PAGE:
|Innovative approach with Dual Layer features||Lots of DJs are committed to Pioneer CDJs|
|Substantially cheaper than equivalent Pioneer CDJs|
|Jog wheel||8.5” (216 mm)|
|Touch screen||10.1” (257 mm)|
|Dimensions||463 x 320 x 151 mm|
Speaking of which, although it’s not technically a fully-fledged player in its own right, it would be remiss of us not to mention Denon’s LC6000 here. The LC (‘layer controller’) is pretty much an SC6000 with the playback circuitry and touchscreen removed, retaining all of the other controls such as the jog wheel, pitch fader, performance pads and track browsing controls.
The genius of the LC6000 is that, when hooked up to one of Denon’s compatible decks such as an SC6000, it gives you a full set of dedicated controls for the second layer, with all the same feel and level of flexibility that you’d get from an additional SC6000.
You can use the LC6000 to add hands-on control of the second layers of a pair of Denon decks, giving you a versatile four-deck setup. Alternatively, a single SC6000 and an LC6000 offers a cheaper way to get your hands on a two-deck setup than shelling out for a pair of SC6000s. It’s a unique approach, and a major benefit to the Denon ecosystem.Buy from Juno
|An affordable way to add control of second layers on other Denon decks||Not a standalone player on its own|
|Same look and feel as SC6000s|
|Jog wheel||8.5” (216 mm)|
|Dimensions||360 x 320 x 120 mm|
The CDJ-3000 might have been Pioneer’s first CDJ not to feature a CD slot, but the idea wasn’t entirely new. The XDJ range is Pioneer’s second string of players and controllers, taking a slightly different approach to the now well-established CDJ concept. The flagship XDJ-1000MK2s might not feature CD slots, but they have a lot in common with the former flagship CDJ-2000s.
There are a few compromises to reduce costs, like slightly more modest jog wheels and an increased focus on the touchscreen over dedicated buttons. The top XDJ can play back from USB sticks (not SD cards), computers and mobile devices rather than CDs, giving you plenty of flexibility in terms of storage.
Most importantly, a pair of XDJ-1000MK2s is more than £2,000 cheaper than a pair of CDJ-3000s, making them a great value option for anyone who wants the Pioneer feel and features on a budget.Buy from Juno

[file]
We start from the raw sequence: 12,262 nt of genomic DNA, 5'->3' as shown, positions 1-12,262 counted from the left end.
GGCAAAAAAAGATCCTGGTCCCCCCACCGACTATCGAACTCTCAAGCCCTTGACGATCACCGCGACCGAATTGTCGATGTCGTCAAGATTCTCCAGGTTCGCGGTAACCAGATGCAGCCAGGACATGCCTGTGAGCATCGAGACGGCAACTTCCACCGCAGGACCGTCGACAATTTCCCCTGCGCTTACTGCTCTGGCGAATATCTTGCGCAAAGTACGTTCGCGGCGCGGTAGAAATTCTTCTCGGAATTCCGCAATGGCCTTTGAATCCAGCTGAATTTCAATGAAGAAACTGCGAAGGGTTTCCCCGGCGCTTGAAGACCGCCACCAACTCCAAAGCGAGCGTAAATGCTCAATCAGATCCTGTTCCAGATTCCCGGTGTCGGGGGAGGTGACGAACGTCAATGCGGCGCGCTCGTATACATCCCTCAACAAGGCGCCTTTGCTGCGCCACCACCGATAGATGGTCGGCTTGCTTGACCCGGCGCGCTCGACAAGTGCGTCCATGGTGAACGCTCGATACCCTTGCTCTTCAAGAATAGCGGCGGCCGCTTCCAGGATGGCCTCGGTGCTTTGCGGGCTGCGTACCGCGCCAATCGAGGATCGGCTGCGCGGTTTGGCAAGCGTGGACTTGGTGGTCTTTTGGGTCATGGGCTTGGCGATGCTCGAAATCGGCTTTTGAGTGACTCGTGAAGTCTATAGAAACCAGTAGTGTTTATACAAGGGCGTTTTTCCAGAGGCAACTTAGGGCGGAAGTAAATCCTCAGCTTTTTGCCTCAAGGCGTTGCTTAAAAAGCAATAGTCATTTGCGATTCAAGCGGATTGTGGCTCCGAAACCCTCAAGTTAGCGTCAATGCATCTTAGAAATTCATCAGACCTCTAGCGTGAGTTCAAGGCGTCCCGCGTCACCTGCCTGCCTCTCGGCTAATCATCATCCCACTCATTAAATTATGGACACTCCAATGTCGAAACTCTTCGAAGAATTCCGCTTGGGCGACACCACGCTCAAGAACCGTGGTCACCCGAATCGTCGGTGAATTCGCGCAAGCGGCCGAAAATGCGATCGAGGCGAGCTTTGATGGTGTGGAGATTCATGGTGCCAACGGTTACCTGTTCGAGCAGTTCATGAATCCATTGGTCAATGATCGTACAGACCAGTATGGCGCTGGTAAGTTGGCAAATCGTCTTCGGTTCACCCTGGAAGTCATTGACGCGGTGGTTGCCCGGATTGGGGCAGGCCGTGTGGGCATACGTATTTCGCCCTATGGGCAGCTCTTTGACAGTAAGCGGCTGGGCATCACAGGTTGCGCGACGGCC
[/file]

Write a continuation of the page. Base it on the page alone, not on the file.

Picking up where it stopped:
|More affordable alternative to CDJs||Lower spec than Pioneer’s premium CDJ offerings|
|Similar look and feel to CDJs, with familiar control layouts|
|Jog wheel||206 mm|
|Touch screen||7” (178 mm)|
|Dimensions||382 x 305 x 110 mm|
Pioneer have always liked to mix and match features between their premium models and the slightly more affordable options. At the time of its release in 2013, the 900NXS version of the CDJ came surprisingly close to what was then the flagship model, the CDJ-2000, with a large screen similar to the more expensive model, plus high-quality jog wheels and the same kind of solid build quality we’ve come to expect from Pioneer.
The main thing you sacrifice with the 900NXS is the convenience of hot cues, but in general the layout and feel of the deck still feels quite modern. You’re not getting the full CDJ experience that you’d get from the 3000, but as a mid-priced option, the 900NXS is still worth considering, not least because it’s substantially more affordable. As a practice setup for home use, or a more accessible way into the higher end of CDJs, it’s still a solid choice.Buy from Juno
|An older model but still usable||No hot cues|
|Familiar Pioneer look and feel|
|Jog wheel||206 mm|
|Screen||7” (178 mm)|
|Dimensions||402 x 320 x 106 mm|
The humble CDJ-350 is the entry-level CDJ model, having been released over a decade ago but stuck around despite the introduction of newer, more advanced models. It’s a simple device, capable of playing back from CD or USB stick and giving you a relatively affordable entry point to the world of Pioneer’s industry standard CDJs.
There are some compromises at this price point. Most notably, the jog wheel is different to those found on more advanced Pioneer decks, but it does include a vinyl mode that will let you perform scratch type effects. Generally speaking, the 350 is in line with the quality of other Pioneer CDJs, but with fewer features and a smaller jog wheel.
As one of the more affordable ways into the Pioneer experience, the CDJ layout and the Rekordbox management software, the CDJ-350 is still worth considering.Buy from Juno
|Cheapest way into Pioneer CDJs||Dated design|
|Compatible with Rekordbox|
|Jog wheel||132 mm|
|Dimensions||289 x 220 x 109 mm|
There aren’t too many DJ decks left on the market these days. The CDJ-3000 is the clear standout from Pioneer’s range, but there are still good options lower down the range.
Denon DJ keep things pretty simple, with the flagship SC6000M or non-motorised SC6000 being the main options. With that said, it’s well worth checking out the LC6000, which allows you to expand your setup in an affordable way, taking control of the Dual Layer features on an SC6000 or other Denon players.
You may also like…